Featured Raleigh Traffic Attorneys
Law firm with offices in Cary and Raleigh, focused in criminal, driving while impaired and civil litigation. Western Wake Law Group offers you a wide range of professional, individualized legal services. We integrate highly skilled, experienced legal representation with a practical approach to solving your legal problems. Western Wake Law Group attorneys and staff take pride in serving you with professionalism and a commitment to individualized attention specific to your needs. We proudly represent client in the following practice areas:
McCullers, Whitaker & Hamer(919) 772-7000
General Practice law firm with offices in Garner, Clayton and Cary.
Roberts Law Group, PLLC(866) 630-2389
Roberts Law Group has successfully represented individuals just like you throughout North Carolina who have been charged with a wide range of misdemeanor and felony crimes. We handle federal criminal cases in the Eastern, Western, and Middle Districts of North Carolina. Our founding attorney, Patrick Roberts, is admitted to argue matters before the United States Supreme Court. Learn more about our criminal defense practice, including: Computer crimes Domestic violence Identity theft Juvenile law Restraining order violations Shoplifting Theft and other stolen property crimes We can also advise you on issues that include the reduction of felony charges to misdemeanors and the overall court process in North Carolina. Raleigh Office Charlotte Office Wilmington Office Greensboro Office 203 W. Millbrook Road 112 S. Tryon Street 2 N. Front Street 114 N. Elm Street Suite 200 Suite 720 Suite D Suite 502 Raleigh, NC 27609 Charlotte, NC 28202 Wilmington, NC 28401 Greensboro, NC 27401
Fay & Grafton is an Immigration and Criminal Defense firm with offices in Raleigh and Asheville, North Carolina. We have been in business in Wake County in the same location on South Saunders Street since 2005. In 2016, we expanded and opened an office in Asheville in the Biltmore building on Pack Square. William Fay is in our Asheville office. He handles criminal matters ranging from major felonies to simple traffic tickets in Buncombe County and the surrounding area. He volunteers his time with Buncombe County Teen Court, coaches the Buncombe County Mock Trial team, and serves on the Continuing Education Committees for both the North Carolina State Bar Association and the North Carolina Advocates for Justice. Rebekah Grafton manages our immigration practice. Rebekah joined us from her position as a Trial Attorney with the Department of Homeland Security in the Immigration and Customs Enforcement Division. Prosecuting Immigration matters for ICE, Rebekah gained a unique insight into the intricacies of Immigration Law, litigating before both Immigration Judges and the Board of Immigration Appeals. She is often referred difficult cases from other practicing Immigration Attorneys who have hit what they consider to be dead ends. Ana Nuñez manages our Raleigh Criminal […]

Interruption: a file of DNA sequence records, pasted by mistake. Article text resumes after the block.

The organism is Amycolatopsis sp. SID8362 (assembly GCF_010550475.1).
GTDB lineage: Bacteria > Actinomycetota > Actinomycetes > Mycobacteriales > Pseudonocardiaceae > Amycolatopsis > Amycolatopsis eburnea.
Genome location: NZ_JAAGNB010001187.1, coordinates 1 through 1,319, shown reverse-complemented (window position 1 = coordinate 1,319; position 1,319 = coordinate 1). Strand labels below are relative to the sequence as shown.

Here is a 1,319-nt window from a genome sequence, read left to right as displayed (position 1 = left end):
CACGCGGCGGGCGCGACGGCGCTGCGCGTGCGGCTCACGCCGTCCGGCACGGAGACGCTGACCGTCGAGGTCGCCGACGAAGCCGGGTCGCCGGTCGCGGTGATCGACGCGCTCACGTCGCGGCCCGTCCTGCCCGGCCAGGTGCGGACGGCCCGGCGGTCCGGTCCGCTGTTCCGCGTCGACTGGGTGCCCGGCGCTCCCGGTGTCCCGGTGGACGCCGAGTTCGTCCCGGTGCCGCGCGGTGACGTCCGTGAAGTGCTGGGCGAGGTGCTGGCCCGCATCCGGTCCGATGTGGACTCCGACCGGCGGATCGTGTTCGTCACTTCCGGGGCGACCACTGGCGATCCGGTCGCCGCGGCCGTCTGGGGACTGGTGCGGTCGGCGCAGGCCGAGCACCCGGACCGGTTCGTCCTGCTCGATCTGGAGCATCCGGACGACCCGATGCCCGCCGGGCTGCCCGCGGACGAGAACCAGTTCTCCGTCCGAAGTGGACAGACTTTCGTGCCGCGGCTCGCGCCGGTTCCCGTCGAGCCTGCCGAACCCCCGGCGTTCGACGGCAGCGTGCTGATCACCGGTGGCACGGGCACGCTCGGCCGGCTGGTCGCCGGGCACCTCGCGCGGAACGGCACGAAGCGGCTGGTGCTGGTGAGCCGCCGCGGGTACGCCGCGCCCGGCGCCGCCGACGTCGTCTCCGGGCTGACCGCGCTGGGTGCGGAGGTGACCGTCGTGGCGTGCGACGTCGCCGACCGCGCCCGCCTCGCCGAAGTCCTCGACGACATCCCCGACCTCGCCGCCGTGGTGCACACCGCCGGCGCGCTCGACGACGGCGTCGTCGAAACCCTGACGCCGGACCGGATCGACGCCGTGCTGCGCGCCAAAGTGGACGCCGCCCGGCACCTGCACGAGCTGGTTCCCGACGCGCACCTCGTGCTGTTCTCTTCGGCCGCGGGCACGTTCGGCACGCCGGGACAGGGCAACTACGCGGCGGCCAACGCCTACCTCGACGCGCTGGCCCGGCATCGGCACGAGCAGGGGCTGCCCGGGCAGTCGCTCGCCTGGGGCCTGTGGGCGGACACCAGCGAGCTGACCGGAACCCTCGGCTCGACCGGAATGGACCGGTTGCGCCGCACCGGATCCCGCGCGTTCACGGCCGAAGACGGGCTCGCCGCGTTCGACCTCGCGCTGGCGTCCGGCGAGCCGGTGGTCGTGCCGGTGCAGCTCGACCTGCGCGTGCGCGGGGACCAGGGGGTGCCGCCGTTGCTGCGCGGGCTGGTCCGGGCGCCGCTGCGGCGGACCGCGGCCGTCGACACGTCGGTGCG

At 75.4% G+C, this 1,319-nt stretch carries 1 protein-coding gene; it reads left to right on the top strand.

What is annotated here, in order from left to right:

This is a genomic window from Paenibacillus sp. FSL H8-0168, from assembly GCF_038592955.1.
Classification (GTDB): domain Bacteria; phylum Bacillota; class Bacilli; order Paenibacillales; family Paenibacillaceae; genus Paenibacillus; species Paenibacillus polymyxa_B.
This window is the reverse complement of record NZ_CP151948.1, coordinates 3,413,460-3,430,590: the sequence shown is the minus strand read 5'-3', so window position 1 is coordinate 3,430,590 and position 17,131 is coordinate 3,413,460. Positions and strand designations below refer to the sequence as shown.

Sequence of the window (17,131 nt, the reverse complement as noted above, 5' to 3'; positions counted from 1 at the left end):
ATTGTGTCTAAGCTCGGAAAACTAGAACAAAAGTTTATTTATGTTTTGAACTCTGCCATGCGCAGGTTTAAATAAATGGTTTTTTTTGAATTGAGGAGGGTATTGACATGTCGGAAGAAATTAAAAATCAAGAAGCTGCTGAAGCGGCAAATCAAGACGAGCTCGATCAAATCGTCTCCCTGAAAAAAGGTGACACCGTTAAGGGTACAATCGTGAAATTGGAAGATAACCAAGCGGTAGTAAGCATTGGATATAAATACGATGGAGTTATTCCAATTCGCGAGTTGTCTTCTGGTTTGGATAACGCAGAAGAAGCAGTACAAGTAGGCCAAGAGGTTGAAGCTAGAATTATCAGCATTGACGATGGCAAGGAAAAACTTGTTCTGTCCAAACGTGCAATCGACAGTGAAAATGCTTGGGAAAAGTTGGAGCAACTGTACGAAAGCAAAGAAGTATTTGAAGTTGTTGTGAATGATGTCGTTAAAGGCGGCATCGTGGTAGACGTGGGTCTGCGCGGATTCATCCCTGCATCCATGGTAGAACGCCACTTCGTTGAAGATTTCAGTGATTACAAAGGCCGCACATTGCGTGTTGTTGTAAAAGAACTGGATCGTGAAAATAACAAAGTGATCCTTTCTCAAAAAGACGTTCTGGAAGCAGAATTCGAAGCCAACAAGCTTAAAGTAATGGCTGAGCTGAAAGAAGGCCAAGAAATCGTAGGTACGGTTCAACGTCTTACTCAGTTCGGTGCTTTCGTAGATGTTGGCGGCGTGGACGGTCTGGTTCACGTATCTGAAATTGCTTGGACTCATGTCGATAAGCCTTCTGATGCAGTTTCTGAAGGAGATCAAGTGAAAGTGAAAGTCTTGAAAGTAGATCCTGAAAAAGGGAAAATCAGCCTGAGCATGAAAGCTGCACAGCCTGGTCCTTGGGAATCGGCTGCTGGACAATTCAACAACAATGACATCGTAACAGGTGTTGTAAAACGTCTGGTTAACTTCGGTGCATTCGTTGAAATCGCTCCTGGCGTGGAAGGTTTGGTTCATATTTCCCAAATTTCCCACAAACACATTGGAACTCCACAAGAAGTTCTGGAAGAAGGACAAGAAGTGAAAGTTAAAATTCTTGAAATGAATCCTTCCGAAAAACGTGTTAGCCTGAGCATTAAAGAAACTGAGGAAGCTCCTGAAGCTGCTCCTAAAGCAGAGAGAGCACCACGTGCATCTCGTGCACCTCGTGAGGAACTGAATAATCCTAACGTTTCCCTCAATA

Law Office of Douglas E. Portnoy, PLLC
Mannette & Thomas, PLLC is a law firm with offices in Chapel Hill and Raleigh, North Carolina. Kellie Mannette and Elizabeth Hopkins Thomas are experienced attorneys who have represented clients charged with a variety of crimes and facing complex family law issues in counties across the state of North Carolina. We are dedicated to achieving the best possible results for our clients. If you have been charged with a crime or have family conflict in Wake, Orange, Durham or Chatham counties, contact Mannette & Thomas, PLLC today.
McNeil Law Firm, PLLC(919) 803-6778
Raleigh law firm focused in mediation, criminal and family law.
Matthew J. Golden, Attorney at Law, PLLC
Raleigh law firm focused in criminal, family and business law.
Law 0ice of Anthony L Blalock, PLLC
McCoppin & Associates, Attorneys at Law, P.A.
Dement Askew, LLP(919) 833-5555
Raleigh law firm focused in criminal, DWI, traffic and personal injury law.
Leza Driscoll Attorney At Law: Driscoll Leza
Law Office of C. Melody Edwardo PLLC
Hale Blau & Saad, PC(919) 805-3364
Attorneys Robert H. Hale, Daniel M. Blau, Steven Saad.
North Carolina Raises the Age to be Tried as an Adult
Recently, North Carolina passed the Juvenile Justice Reinvestment Act which raises the age a person may be tried as an adult in North Carolina. Before the bill was passed, and since 1919, it has been mandatory in North Carolina to try juveniles ages 16 and 17 as adults. The bill is the result of bipartisan efforts to raise the age juveniles can be tried in adult court. The effort began after the North Carolina Commission on the Administration of Law and Justice (NCCALJ) released its Juvenile Reinvestment Report, concluding juvenile rehabilitation in juvenile court would reduce crime and save North Carolinians money in the long-run. Beginning December 1, 2019, all 16 and 17 year olds charged with a crime, with some exceptions, will be prosecuted in juvenile court. If a 16 or 17 year old is charged with a motor vehicle offense, he or she will be tried in adult court. Additionally, if the juvenile is charged with a Class A-G felony, the charges will be transferred to adult superior court upon the notice of an indictment or a finding of probable cause by the court. Once a juvenile has been convicted of any offense in adult court, even a […]